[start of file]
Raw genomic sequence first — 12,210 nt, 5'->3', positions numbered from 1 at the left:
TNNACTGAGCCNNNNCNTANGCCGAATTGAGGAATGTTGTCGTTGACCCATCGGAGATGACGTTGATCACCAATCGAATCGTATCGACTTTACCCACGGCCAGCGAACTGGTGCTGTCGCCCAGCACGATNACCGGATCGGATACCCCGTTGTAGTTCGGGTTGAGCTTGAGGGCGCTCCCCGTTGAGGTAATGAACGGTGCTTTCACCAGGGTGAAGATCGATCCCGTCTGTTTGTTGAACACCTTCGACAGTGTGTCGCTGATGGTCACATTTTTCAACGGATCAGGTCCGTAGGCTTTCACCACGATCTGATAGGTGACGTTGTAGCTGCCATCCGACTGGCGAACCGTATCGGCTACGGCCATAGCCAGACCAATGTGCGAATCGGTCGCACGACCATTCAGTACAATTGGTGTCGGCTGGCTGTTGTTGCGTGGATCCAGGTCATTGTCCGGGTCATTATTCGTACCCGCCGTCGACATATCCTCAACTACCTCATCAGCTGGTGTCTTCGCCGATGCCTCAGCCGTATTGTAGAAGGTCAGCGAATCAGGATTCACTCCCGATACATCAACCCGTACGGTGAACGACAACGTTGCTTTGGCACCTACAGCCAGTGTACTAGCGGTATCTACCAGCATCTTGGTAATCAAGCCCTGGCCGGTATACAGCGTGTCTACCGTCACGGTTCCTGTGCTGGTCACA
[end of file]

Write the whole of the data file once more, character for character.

Raw genomic sequence first — 12,210 nt, 5'->3', positions numbered from 1 at the left:
TNNACTGAGCCNNNNCNTANGCCGAATTGAGGAATGTTGTCGTTGACCCATCGGAGATGACGTTGATCACCAATCGAATCGTATCGACTTTACCCACGGCCAGCGAACTGGTGCTGTCGCCCAGCACGATNACCGGATCGGATACCCCGTTGTAGTTCGGGTTGAGCTTGAGGGCGCTCCCCGTTGAGGTAATGAACGGTGCTTTCACCAGGGTGAAGATCGATCCCGTCTGTTTGTTGAACACCTTCGACAGTGTGTCGCTGATGGTCACATTTTTCAACGGATCAGGTCCGTAGGCTTTCACCACGATCTGATAGGTGACGTTGTAGCTGCCATCCGACTGGCGAACCGTATCGGCTACGGCCATAGCCAGACCAATGTGCGAATCGGTCGCACGACCATTCAGTACAATTGGTGTCGGCTGGCTGTTGTTGCGTGGATCCAGGTCATTGTCCGGGTCATTATTCGTACCCGCCGTCGACATATCCTCAACTACCTCATCAGCTGGTGTCTTCGCCGATGCCTCAGCCGTATTGTAGAAGGTCAGCGAATCAGGATTCACTCCCGATACATCAACCCGTACGGTGAACGACAACGTTGCTTTGGCACCTACAGCCAGTGTACTAGCGGTATCTACCAGCATCTTGGTAATCAAGCCCTGGCCGGTATACAGCGTGTCTACCGTCACGGTTCCTGTGCTGGTCACA